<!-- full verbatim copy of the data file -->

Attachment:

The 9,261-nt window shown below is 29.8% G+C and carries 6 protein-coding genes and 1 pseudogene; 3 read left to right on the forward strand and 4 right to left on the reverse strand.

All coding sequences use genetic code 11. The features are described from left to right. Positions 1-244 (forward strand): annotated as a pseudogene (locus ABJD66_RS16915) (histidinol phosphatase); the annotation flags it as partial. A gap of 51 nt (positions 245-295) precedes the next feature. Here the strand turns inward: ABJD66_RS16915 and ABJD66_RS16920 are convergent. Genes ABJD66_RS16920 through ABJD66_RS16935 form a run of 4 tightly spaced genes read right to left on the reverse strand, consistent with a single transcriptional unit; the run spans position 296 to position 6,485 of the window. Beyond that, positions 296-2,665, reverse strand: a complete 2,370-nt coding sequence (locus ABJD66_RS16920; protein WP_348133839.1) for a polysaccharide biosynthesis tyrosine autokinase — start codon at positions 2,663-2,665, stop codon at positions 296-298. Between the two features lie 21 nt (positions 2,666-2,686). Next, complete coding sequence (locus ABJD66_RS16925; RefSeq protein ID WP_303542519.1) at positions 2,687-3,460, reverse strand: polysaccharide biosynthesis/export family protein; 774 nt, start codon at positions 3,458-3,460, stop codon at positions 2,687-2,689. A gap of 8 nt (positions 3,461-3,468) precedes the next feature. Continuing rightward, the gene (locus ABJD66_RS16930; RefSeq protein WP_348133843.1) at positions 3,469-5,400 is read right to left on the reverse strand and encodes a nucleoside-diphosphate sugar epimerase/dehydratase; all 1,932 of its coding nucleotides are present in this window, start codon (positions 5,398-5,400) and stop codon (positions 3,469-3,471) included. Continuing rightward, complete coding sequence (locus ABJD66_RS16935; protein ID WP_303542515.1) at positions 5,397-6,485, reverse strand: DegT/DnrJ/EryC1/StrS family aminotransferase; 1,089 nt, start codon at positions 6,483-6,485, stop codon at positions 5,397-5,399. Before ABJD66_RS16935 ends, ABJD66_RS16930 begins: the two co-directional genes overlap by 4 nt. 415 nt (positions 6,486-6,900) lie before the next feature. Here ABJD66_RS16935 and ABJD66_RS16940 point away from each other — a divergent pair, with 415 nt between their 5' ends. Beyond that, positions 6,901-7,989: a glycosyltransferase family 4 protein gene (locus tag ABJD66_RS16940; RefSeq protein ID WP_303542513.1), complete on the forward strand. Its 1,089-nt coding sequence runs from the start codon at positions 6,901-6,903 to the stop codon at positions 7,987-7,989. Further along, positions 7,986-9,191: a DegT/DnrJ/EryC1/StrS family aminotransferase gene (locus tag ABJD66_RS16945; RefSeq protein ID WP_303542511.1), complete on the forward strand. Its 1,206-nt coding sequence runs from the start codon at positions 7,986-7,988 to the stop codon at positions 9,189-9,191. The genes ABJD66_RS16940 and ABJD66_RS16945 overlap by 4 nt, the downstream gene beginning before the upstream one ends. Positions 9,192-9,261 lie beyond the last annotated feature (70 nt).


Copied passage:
The 9,261-nt window shown below is 29.8% G+C and carries 6 protein-coding genes and 1 pseudogene; 3 read left to right on the forward strand and 4 right to left on the reverse strand.

All coding sequences use genetic code 11. The features are described from left to right. Positions 1-244 (forward strand): annotated as a pseudogene (locus ABJD66_RS16915) (histidinol phosphatase); the annotation flags it as partial. A gap of 51 nt (positions 245-295) precedes the next feature. Here the strand turns inward: ABJD66_RS16915 and ABJD66_RS16920 are convergent. Genes ABJD66_RS16920 through ABJD66_RS16935 form a run of 4 tightly spaced genes read right to left on the reverse strand, consistent with a single transcriptional unit; the run spans position 296 to position 6,485 of the window. Beyond that, positions 296-2,665, reverse strand: a complete 2,370-nt coding sequence (locus ABJD66_RS16920; protein WP_348133839.1) for a polysaccharide biosynthesis tyrosine autokinase — start codon at positions 2,663-2,665, stop codon at positions 296-298. Between the two features lie 21 nt (positions 2,666-2,686). Next, complete coding sequence (locus ABJD66_RS16925; RefSeq protein ID WP_303542519.1) at positions 2,687-3,460, reverse strand: polysaccharide biosynthesis/export family protein; 774 nt, start codon at positions 3,458-3,460, stop codon at positions 2,687-2,689. A gap of 8 nt (positions 3,461-3,468) precedes the next feature. Continuing rightward, the gene (locus ABJD66_RS16930; RefSeq protein WP_348133843.1) at positions 3,469-5,400 is read right to left on the reverse strand and encodes a nucleoside-diphosphate sugar epimerase/dehydratase; all 1,932 of its coding nucleotides are present in this window, start codon (positions 5,398-5,400) and stop codon (positions 3,469-3,471) included. Continuing rightward, complete coding sequence (locus ABJD66_RS16935; protein ID WP_303542515.1) at positions 5,397-6,485, reverse strand: DegT/DnrJ/EryC1/StrS family aminotransferase; 1,089 nt, start codon at positions 6,483-6,485, stop codon at positions 5,397-5,399. Before ABJD66_RS16935 ends, ABJD66_RS16930 begins: the two co-directional genes overlap by 4 nt. 415 nt (positions 6,486-6,900) lie before the next feature. Here ABJD66_RS16935 and ABJD66_RS16940 point away from each other — a divergent pair, with 415 nt between their 5' ends. Beyond that, positions 6,901-7,989: a glycosyltransferase family 4 protein gene (locus tag ABJD66_RS16940; RefSeq protein ID WP_303542513.1), complete on the forward strand. Its 1,089-nt coding sequence runs from the start codon at positions 6,901-6,903 to the stop codon at positions 7,987-7,989. Further along, positions 7,986-9,191: a DegT/DnrJ/EryC1/StrS family aminotransferase gene (locus tag ABJD66_RS16945; RefSeq protein ID WP_303542511.1), complete on the forward strand. Its 1,206-nt coding sequence runs from the start codon at positions 7,986-7,988 to the stop codon at positions 9,189-9,191. The genes ABJD66_RS16940 and ABJD66_RS16945 overlap by 4 nt, the downstream gene beginning before the upstream one ends. Positions 9,192-9,261 lie beyond the last annotated feature (70 nt).